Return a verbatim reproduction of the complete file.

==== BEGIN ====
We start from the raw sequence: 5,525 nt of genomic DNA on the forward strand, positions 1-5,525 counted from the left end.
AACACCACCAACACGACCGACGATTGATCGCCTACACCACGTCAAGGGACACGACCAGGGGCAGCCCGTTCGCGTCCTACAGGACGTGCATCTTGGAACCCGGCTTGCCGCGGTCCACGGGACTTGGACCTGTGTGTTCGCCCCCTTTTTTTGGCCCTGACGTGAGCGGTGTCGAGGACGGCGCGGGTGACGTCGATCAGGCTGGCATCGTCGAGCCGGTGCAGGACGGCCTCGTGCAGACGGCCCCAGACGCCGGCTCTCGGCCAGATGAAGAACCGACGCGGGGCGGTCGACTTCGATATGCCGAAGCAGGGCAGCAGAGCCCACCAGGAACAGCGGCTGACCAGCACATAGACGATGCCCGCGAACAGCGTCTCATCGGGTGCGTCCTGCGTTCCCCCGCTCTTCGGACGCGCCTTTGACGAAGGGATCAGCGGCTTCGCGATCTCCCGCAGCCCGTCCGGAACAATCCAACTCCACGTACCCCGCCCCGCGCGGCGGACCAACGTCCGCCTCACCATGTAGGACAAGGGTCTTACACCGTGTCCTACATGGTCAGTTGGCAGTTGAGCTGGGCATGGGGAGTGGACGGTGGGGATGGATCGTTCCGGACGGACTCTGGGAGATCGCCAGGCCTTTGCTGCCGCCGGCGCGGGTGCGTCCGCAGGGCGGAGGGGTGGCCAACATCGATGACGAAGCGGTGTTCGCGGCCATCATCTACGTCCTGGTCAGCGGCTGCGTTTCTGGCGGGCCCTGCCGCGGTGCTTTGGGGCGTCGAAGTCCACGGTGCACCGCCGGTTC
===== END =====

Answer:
We start from the raw sequence: 5,525 nt of genomic DNA on the forward strand, positions 1-5,525 counted from the left end.
AACACCACCAACACGACCGACGATTGATCGCCTACACCACGTCAAGGGACACGACCAGGGGCAGCCCGTTCGCGTCCTACAGGACGTGCATCTTGGAACCCGGCTTGCCGCGGTCCACGGGACTTGGACCTGTGTGTTCGCCCCCTTTTTTTGGCCCTGACGTGAGCGGTGTCGAGGACGGCGCGGGTGACGTCGATCAGGCTGGCATCGTCGAGCCGGTGCAGGACGGCCTCGTGCAGACGGCCCCAGACGCCGGCTCTCGGCCAGATGAAGAACCGACGCGGGGCGGTCGACTTCGATATGCCGAAGCAGGGCAGCAGAGCCCACCAGGAACAGCGGCTGACCAGCACATAGACGATGCCCGCGAACAGCGTCTCATCGGGTGCGTCCTGCGTTCCCCCGCTCTTCGGACGCGCCTTTGACGAAGGGATCAGCGGCTTCGCGATCTCCCGCAGCCCGTCCGGAACAATCCAACTCCACGTACCCCGCCCCGCGCGGCGGACCAACGTCCGCCTCACCATGTAGGACAAGGGTCTTACACCGTGTCCTACATGGTCAGTTGGCAGTTGAGCTGGGCATGGGGAGTGGACGGTGGGGATGGATCGTTCCGGACGGACTCTGGGAGATCGCCAGGCCTTTGCTGCCGCCGGCGCGGGTGCGTCCGCAGGGCGGAGGGGTGGCCAACATCGATGACGAAGCGGTGTTCGCGGCCATCATCTACGTCCTGGTCAGCGGCTGCGTTTCTGGCGGGCCCTGCCGCGGTGCTTTGGGGCGTCGAAGTCCACGGTGCACCGCCGGTTC